The ‘things’ in IoT can refer to a wide variety of devices including implants, physiological monitors, wearables, capital intensive diagnostic equipment, and so on. The expanded sensing and communicational capabilities of these ‘things’ herald the next big wave of the Internet.
Industries across segments are moving from selling products to selling services; even wind turbines, locomotives and jet engines are now sold as services. The emergence of the Internet of Things (IoT) has now enabled medical devices companies to create a new business model premised on services, personalization, and other innovations.
IoT, where physical devices are instrumented to capture and transmit data covering everything from environmental conditions to usage patterns and user behaviours, is arguably the next wave of information technology advancement. The ‘things’ in IoT can refer to a wide variety of devices including implants, physiological monitors, wearables, capital intensive diagnostic equipment, and so on.
The expanded sensing and communicational capabilities of these ‘things’ herald the next big wave of the Internet. Estimates indicate that some 12 billion devices1 are already connected to the Internet. This figure is expected to grow to 50 billion devices by 2020. IoT’s power lies in connecting dots in an innovative fashion. The transformative possibility is evolving across a broad spectrum: connected homes, connected healthcare, connected factories, and connected enterprises.
The healthcare industry is well on its way to a smart, connected future enabled by IoT, as market leaders recognise that sensors connected through IoT can transform business models and harbinger new possibilities. Healthcare organisations that integrate these ‘connected health’ trends into their practices, processes and workflows can offer patients better care and greater satisfaction while reducing the cost of care. The global healthcare IoT market is expected to grow from USD 32.47 billion in 2015 to USD163.24 billion by 20202.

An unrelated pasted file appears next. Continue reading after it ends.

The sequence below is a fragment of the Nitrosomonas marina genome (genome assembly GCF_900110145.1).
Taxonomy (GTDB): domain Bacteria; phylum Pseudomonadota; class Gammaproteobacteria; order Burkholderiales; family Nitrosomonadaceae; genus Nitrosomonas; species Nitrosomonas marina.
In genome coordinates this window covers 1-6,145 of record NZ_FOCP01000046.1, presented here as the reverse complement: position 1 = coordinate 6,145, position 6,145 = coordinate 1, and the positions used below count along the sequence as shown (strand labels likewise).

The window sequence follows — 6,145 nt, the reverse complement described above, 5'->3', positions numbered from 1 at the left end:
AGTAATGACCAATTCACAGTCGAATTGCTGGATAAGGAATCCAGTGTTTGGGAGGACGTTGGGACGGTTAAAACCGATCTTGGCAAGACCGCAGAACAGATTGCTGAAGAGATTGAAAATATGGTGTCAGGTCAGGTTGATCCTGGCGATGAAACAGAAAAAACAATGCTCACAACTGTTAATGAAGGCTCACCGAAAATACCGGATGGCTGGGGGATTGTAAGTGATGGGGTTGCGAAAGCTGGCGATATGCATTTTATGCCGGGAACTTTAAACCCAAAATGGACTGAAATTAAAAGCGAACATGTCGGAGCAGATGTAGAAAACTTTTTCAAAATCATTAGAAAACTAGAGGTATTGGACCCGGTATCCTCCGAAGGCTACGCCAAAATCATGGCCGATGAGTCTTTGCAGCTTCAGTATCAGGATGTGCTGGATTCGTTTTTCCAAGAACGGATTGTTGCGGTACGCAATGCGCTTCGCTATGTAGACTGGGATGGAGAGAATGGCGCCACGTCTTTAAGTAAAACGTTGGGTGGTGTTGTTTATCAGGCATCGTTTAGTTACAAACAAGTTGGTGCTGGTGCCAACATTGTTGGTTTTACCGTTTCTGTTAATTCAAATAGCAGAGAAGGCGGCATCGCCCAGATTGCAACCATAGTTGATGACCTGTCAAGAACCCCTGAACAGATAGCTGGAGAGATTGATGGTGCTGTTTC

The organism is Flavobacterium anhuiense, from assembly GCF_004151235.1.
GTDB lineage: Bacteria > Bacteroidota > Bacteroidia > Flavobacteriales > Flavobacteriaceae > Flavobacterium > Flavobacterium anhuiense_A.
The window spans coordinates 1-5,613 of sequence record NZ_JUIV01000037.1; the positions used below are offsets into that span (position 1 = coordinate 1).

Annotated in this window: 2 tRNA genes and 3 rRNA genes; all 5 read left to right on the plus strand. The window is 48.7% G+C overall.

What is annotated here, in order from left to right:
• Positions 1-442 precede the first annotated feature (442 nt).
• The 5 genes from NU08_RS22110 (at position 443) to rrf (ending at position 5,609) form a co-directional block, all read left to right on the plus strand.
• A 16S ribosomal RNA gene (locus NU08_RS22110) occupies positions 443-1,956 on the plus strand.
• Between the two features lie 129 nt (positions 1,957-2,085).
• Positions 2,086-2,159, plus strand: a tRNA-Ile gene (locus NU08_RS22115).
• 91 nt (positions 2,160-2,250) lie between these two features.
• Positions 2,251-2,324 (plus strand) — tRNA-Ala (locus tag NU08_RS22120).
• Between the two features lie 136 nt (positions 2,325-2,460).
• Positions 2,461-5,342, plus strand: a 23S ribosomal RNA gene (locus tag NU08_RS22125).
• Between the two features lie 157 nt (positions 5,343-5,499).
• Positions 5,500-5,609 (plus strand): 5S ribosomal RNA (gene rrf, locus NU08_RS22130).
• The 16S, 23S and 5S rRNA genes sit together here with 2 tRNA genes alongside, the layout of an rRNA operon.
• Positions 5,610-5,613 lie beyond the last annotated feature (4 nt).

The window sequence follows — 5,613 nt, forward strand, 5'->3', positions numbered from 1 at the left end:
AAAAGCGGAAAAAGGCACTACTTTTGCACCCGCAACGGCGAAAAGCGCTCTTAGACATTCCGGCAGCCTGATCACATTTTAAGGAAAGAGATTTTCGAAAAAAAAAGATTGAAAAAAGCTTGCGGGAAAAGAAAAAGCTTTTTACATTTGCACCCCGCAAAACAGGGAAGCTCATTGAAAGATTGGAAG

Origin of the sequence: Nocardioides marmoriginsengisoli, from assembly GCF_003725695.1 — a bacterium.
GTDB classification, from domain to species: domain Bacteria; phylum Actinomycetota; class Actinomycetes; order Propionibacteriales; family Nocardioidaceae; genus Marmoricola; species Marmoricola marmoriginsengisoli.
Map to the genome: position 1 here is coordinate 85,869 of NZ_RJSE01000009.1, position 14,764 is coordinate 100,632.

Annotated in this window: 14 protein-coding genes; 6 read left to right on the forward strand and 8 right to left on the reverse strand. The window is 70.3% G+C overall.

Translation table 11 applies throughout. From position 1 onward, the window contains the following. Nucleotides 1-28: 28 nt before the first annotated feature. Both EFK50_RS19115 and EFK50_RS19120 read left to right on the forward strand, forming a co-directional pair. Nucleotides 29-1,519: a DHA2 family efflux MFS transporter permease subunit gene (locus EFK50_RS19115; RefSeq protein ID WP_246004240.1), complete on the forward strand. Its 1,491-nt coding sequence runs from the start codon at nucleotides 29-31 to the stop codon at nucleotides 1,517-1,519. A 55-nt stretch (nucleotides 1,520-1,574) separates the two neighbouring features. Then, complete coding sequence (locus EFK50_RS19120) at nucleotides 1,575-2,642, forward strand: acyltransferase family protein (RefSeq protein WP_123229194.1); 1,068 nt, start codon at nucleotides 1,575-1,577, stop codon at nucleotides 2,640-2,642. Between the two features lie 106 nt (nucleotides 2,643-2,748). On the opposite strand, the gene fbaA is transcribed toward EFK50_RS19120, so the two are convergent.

Physicians and patients increasingly believe that ‘wearables’ could help them better manage health and potentially improve long-term care. Roughly 72 million wearable devices were shipped in 20153 , a figure that will nearly double to 156 million by 2019. These trends indicate strong growth in the sector. With IoT, the medical device manufacturer can usher in true customer-centricity. There are three types of transformational opportunities:
• Greater operational efficiency, as a result of preventive maintenance of devices and remote diagnostics and software upgrades, improving customer satisfaction
• Digital innovation around the communication of vitals and device information, and new services that can help customers contextually understand the insights
• Connected ecosystem, as a result of the ability to link devices and systems together, bringing superior intelligence to the customer.
Let’s look at some opportunities for digital disruptions. The number of product recalls of medical devices has increased nearly 100 per cent4 between 2003 and 2012. By investing in real-time predictive analytics powered by IoT, manufacturers can proactively determine quality issues to reduce the number of product recalls and strengthen brand image.
According to the US Food & Drug Administration (FDA), the number of serious complications from medical device use has outpaced industry growth by 8 per cent each year since 20015 . By gathering information about the device and its usage environment, medical device manufacturers could reduce these complications by informing future product design and proactively improving post-sales service support.